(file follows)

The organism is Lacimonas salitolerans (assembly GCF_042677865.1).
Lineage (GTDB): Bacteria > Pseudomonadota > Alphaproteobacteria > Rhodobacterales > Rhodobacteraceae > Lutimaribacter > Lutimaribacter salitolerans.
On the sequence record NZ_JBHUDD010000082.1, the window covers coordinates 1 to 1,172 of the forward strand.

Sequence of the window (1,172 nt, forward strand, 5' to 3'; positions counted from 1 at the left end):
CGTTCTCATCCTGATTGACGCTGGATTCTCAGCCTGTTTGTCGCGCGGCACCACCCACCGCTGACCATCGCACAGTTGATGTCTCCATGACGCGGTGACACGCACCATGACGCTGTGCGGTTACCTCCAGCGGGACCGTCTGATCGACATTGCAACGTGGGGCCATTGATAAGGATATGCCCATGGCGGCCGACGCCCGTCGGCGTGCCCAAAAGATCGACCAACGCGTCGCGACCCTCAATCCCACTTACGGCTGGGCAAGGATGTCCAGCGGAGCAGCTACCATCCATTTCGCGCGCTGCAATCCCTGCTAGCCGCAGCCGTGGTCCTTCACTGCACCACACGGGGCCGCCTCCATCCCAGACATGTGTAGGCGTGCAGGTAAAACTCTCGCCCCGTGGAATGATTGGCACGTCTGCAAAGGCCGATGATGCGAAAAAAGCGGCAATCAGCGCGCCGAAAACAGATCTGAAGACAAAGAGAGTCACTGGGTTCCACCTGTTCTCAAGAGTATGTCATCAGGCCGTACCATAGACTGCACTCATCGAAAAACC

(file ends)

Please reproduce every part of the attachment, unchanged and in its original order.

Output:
The organism is Lacimonas salitolerans (assembly GCF_042677865.1).
Lineage (GTDB): Bacteria > Pseudomonadota > Alphaproteobacteria > Rhodobacterales > Rhodobacteraceae > Lutimaribacter > Lutimaribacter salitolerans.
On the sequence record NZ_JBHUDD010000082.1, the window covers coordinates 1 to 1,172 of the forward strand.

Sequence of the window (1,172 nt, forward strand, 5' to 3'; positions counted from 1 at the left end):
CGTTCTCATCCTGATTGACGCTGGATTCTCAGCCTGTTTGTCGCGCGGCACCACCCACCGCTGACCATCGCACAGTTGATGTCTCCATGACGCGGTGACACGCACCATGACGCTGTGCGGTTACCTCCAGCGGGACCGTCTGATCGACATTGCAACGTGGGGCCATTGATAAGGATATGCCCATGGCGGCCGACGCCCGTCGGCGTGCCCAAAAGATCGACCAACGCGTCGCGACCCTCAATCCCACTTACGGCTGGGCAAGGATGTCCAGCGGAGCAGCTACCATCCATTTCGCGCGCTGCAATCCCTGCTAGCCGCAGCCGTGGTCCTTCACTGCACCACACGGGGCCGCCTCCATCCCAGACATGTGTAGGCGTGCAGGTAAAACTCTCGCCCCGTGGAATGATTGGCACGTCTGCAAAGGCCGATGATGCGAAAAAAGCGGCAATCAGCGCGCCGAAAACAGATCTGAAGACAAAGAGAGTCACTGGGTTCCACCTGTTCTCAAGAGTATGTCATCAGGCCGTACCATAGACTGCACTCATCGAAAAACC